WOMEN could wait months for smear tests results as the planned closure of dozens of screening laboratories has left the health service in “meltdown”, experts have told.
A major new government campaign to encourage women to book a cervical cancer screening has coincided with the decision to shut 41 labs.
The restructuring process will reduce nearly 50 hospital screening laboratories to just nine this summer, resulting in a backlog of samples waiting to be tested.
Alison Cropper, chairwoman of the British Association for Cytopathology, said that the Public Health England (PHE) campaign had come at “the worst time there could possibly have been”.
The consultant biomedical scientist told the Guardian: “The service is in meltdown.”
It is a complete shambles
Anonymous senior biomedical scientist
She also said the wording on standard screening letters advising results will be sent within 14 days, despite warning that some labs already face a backlog of several months.
Mrs Cropper added that while the quality of testing is not likely to be affected, the “poorly thought-out” timing of the campaign could leave women frustrated and less likely to engage with screening in the future.
The government rolled out its first cervical screening campaign at the beginning of the month after figures revealed the uptake was at a 20-year low.
It came as many scientists are leaving following a decision to centralise the screening system.
Traditional screening involves looking for abnormal changes to cells of the cervix to indicate the early stage of cancer.
Samples which show possible low-grade changes are then tested for human papilloma virus (HPV), which causes almost all cases of cervical cancer.
SILENT KILLER – The 5 early warning signs to watch out for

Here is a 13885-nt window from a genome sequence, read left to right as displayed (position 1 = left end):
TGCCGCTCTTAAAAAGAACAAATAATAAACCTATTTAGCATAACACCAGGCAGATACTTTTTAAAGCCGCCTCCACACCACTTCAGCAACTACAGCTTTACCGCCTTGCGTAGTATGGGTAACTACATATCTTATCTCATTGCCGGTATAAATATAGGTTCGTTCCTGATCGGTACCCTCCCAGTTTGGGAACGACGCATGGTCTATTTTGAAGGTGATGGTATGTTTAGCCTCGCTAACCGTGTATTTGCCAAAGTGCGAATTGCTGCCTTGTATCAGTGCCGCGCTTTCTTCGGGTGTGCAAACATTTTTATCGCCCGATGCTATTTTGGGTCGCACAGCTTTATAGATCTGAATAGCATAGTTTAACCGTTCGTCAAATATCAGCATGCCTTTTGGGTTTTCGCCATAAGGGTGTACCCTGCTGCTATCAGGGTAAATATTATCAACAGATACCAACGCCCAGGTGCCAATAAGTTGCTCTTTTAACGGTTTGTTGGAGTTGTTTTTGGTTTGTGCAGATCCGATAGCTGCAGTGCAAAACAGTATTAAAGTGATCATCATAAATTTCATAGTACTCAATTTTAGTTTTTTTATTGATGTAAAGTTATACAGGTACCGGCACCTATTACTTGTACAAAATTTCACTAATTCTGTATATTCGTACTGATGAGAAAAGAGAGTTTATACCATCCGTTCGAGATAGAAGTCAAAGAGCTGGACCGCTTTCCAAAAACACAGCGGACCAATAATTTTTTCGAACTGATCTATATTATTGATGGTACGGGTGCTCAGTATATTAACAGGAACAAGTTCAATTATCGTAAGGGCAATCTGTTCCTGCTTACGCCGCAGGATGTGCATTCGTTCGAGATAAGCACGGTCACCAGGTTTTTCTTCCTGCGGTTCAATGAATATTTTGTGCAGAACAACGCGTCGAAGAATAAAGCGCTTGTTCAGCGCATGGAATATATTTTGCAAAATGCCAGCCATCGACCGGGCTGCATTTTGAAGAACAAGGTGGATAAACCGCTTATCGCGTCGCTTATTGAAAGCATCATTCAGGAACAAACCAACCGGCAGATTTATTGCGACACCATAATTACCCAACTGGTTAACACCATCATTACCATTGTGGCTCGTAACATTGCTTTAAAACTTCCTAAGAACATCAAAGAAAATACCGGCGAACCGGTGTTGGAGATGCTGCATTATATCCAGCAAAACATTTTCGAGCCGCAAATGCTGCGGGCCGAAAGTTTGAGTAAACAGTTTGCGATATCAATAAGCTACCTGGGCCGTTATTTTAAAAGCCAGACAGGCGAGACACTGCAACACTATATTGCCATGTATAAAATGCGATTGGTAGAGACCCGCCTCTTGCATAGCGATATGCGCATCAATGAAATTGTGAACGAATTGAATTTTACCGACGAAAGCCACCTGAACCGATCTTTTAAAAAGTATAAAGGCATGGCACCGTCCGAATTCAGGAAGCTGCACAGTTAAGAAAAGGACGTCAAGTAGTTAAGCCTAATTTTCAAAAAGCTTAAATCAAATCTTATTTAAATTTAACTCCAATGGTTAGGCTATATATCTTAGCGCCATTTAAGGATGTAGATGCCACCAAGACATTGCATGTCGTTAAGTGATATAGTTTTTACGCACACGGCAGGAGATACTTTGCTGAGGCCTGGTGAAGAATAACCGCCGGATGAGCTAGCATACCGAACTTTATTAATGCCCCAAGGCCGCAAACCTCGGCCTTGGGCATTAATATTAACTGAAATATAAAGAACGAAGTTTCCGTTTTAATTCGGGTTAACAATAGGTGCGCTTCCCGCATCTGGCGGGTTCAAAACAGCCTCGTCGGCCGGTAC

Early signs can include:
1. Abnormal bleeding (during or after sex, between periods and also post-menopause)period
The most common and earliest sign of cervical cancer tends to be irregular bleeding.
It happens when the cancer cells grow on the tissue below the cervix.
It’s an especially alarming sign in postmenopausal women who no longer have periods. There’s no age limit to developing cervical cancer.
2. Unusual vaginal discharge
Everyone’s discharge is different, so it’s a case of knowing what is normal for you.
If you find that the colour, smell and consistency has changed, then that’s something you really need to have checked out.
When cancer lacks oxygen, it can cause an infection which leads to strange smelling discharge.
3. Discomfort or pain during sex
Pain during sex can be a sign of a number of different issues, but one is cervical cancer.
Because the disease often comes with no symptoms, pain during intercourse is one of the key indicators. It can be a sign that the cancer is spreading to surrounding tissues.
4. Lower back pain
It could be down to you straining something in the gym, or it could be a warning sign that something’s wrong with your reproductive organs.
Persistent pain – just one off twinges – in the lower back, pelvis or appendix can be a symptom of cervical cancer.
5. Unintended weight loss
While effortless weight loss might sound like the answer to many of our prayers, it’s never a good sign if it happens seemingly without cause.
A loss of appetite and unexplained weight loss tend to be signs that the body isn’t working properly – it’s trying to conserve energy. If you notice that you’re not eating as you normally do, go to your GP.
But research has found that switching the testing to HPV first is more effective and the NHS will move to this system later this year, resulting in the reduction of labs.
A senior biomedical scientist at a small hospital lab that will be closed later this year as part of the new process told the newspaper that almost half the staff had left while the number of samples coming in had increased fivefold.
The scientist, who wanted to remain anonymous, said: “It is a complete shambles.”
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Cervical screenings are free on the NHS for women aged 25 to 64.
Anne Mackie, PHE’s director of screening, said: “Screening can stop cancer before it starts and estimates show that if everyone attended regularly 83 per cent of deaths could be prevented.
“Since the programme began, an estimated 5,000 lives a year have been saved, but cervical screening numbers are at a 20-year low.”
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